Pompeii was a workaday town, and what stands out amid the ruins is a remarkable evocation of everyday life—streets, shops, bakeries, brothels, baths. The first thing you’ll notice is the typical Roman plan of gridlike streets, on which stepping stones appear at every intersection. These were laid down to allow residents to cross the pavement even when the streets were being flushed with water, as they were at least once a day. Raised sidewalks conceal water and sewage pipes. In the center of town is the Forum (Foro), the small marketplace that had been severely damaged in an earthquake 16 years before the eruption of Vesuvius and hadn’t been repaired when the final destruction came. Surrounding the Forum are the basilica (the city’s largest single structure), a law court with a floor plan later adopted by Christian churches, along with the name; the Temple of Apollo (Tempio di Apollo), and the Temple of Jupiter (Tempio di Giove). The city’s bathhouses are among the finest to survive from antiquity. Vividly colored frescoes depicting graphic sex acts in one of them are the subject of ongoing controversy: Were they meant to advertise sexual services available on the upper floors or were they simply amusing decorations?
Unlike Herculaneum, with its seafront district of lavish villas, Pompeii was a proletariat town, and the wealthy lived among the working classes. Their houses are interspersed with shops (which were often combined with dwellings) all over town.
Pompeii’s most elegant patrician villa, the House of the Vettii (Casa dei Vettii), was the ultimate bachelor pad, the home of wealthy merchants, the Vettii brothers. The huge phallus resting on a pair of scales at the entrance was not intended as a come-hither for female guests but was a sign of good fortune—which the black-and-red Pompeian dining room with its frescoes of delicate cupids and colonnaded garden show the brothers had plenty of.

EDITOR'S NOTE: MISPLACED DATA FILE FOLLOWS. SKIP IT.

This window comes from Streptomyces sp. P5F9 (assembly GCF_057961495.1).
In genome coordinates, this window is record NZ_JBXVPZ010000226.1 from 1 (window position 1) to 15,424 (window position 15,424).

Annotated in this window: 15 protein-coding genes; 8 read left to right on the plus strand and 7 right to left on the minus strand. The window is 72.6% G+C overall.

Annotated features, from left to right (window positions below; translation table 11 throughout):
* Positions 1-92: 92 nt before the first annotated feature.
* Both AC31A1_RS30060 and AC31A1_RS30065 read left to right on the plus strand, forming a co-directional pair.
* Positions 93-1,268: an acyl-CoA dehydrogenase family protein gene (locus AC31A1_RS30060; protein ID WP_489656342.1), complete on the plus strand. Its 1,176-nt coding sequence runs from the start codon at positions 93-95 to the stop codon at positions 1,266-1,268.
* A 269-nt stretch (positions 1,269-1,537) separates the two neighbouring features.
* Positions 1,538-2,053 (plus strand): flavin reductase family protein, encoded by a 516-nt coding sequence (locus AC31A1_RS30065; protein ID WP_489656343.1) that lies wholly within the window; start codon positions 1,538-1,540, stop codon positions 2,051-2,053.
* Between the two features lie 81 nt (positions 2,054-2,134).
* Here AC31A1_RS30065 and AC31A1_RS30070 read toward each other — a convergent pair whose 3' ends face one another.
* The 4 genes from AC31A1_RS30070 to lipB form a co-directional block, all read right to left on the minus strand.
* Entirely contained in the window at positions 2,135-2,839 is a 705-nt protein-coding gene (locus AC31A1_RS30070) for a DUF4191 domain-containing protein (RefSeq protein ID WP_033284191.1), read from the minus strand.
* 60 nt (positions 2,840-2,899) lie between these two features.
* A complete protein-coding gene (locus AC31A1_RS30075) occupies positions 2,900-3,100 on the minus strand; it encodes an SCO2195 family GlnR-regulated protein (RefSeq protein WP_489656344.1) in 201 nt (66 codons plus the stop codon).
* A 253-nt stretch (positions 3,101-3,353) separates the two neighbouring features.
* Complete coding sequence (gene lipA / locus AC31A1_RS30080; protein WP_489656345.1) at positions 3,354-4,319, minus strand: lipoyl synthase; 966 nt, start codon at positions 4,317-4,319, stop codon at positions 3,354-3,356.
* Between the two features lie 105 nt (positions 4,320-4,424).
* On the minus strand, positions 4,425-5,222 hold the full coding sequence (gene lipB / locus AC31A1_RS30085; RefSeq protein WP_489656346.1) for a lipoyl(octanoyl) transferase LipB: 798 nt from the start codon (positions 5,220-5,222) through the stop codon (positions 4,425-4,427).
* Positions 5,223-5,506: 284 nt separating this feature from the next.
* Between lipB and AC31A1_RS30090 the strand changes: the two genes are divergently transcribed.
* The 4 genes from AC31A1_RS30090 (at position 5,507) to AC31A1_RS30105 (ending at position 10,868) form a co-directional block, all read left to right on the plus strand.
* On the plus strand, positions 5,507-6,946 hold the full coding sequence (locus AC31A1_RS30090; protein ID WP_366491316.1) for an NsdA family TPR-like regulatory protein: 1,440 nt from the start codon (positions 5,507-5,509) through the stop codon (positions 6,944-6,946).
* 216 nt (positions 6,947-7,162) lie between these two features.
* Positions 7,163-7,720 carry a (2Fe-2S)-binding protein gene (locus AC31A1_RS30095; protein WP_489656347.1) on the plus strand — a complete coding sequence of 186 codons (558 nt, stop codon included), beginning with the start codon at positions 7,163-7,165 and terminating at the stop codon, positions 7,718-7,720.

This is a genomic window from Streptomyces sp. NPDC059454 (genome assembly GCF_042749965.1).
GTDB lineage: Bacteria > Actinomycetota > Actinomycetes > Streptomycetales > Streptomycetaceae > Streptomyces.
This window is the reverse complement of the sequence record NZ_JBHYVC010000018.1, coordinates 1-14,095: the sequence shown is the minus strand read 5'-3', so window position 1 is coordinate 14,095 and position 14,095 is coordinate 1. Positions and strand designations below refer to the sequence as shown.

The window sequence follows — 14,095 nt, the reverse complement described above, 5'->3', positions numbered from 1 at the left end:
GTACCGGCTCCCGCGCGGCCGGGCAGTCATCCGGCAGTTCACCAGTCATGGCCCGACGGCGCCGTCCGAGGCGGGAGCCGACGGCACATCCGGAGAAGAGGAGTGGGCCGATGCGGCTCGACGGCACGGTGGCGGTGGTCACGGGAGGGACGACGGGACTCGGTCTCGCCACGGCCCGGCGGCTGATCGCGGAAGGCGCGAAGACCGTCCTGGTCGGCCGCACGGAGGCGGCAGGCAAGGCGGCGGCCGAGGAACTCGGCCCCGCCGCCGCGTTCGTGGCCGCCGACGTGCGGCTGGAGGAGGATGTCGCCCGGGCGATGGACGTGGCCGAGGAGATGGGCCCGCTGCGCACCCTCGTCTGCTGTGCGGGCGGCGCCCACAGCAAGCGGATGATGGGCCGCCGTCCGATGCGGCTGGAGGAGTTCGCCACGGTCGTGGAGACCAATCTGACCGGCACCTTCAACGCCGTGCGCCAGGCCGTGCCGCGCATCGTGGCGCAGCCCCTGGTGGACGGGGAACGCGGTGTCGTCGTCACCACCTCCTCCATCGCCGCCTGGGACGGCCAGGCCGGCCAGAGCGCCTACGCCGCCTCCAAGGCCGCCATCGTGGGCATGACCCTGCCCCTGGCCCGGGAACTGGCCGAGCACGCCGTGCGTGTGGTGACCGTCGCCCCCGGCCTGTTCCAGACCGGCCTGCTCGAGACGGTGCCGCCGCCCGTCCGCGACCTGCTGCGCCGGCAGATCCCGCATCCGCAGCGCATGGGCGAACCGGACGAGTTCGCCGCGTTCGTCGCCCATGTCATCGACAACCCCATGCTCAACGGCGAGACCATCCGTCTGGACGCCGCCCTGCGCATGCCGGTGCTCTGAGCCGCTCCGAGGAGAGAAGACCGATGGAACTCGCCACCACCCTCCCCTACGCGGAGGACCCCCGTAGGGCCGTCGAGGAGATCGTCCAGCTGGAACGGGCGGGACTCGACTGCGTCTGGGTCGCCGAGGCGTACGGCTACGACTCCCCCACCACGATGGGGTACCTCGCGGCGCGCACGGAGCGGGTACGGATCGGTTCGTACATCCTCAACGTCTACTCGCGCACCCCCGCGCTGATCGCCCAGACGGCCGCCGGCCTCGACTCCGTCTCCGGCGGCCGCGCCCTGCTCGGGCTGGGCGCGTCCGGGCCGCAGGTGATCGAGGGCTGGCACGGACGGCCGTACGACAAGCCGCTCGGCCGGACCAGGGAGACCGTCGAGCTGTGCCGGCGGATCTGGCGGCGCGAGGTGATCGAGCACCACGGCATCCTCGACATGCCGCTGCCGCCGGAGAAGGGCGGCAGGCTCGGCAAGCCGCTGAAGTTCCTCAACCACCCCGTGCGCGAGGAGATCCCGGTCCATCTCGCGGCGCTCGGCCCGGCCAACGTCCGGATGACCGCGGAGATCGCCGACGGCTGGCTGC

The House of the Faun (Casa del Fauno) is ancient proof that money and good taste can go together. Two of the great treasures of the Museo Archeologico Nazionale in Naples come from this huge, 2,500 sq. m (27,000 sq.-ft.) spread: a bronze statue of a dancing faun and the much-celebrated “Battle of Alexander the Great.”
A layer of ash ensured that the House of the Mysteries (Villa dei Misteri), near the Porto Ercolano, just outside the walls (go along Viale alla Villa dei Misteri), retained its remarkable frescoes. Set against a background of a deep hue that’s come to be known as Pompeian red, figures are shown going through some sort of elaborate rituals that, scholars argue, might be preparations for a wedding or initiation into a sect of Dionysus (Bacchus), one of the cults that flourished in Roman times.
A view of Pompeii’s Forum, with its destroyer, Mount Vesuvius, in the background.
SORRENTO & THE AMALFI COAST
50km (31 miles) S of Naples, 256km (159 miles) SE of Rome, 50km (31 miles) W of Salerno
The beautiful Sorrento peninsula has been tempting travelers ever since Ulysses was forced to fill the ears of his sailors with wax and to tie himself to the mast of his ship to avoid the alluring call of the Sirens. Today, the pull of the sea and imposing rock-bound coast remain as compelling as they were in Homer’s day. Graceful old Sorrento is a lovely place, perched high atop a cliff gazing across the sea toward the isle of Capri. The spectacular but nerve-racking Amalfi Drive heads vertiginously east, clinging to cliffs and rounding one bend after another until it comes to Positano, a tile-domed village hugging a near-vertical rock, then to Amalfi, a little seaside town that was once the center of a powerful maritime republic.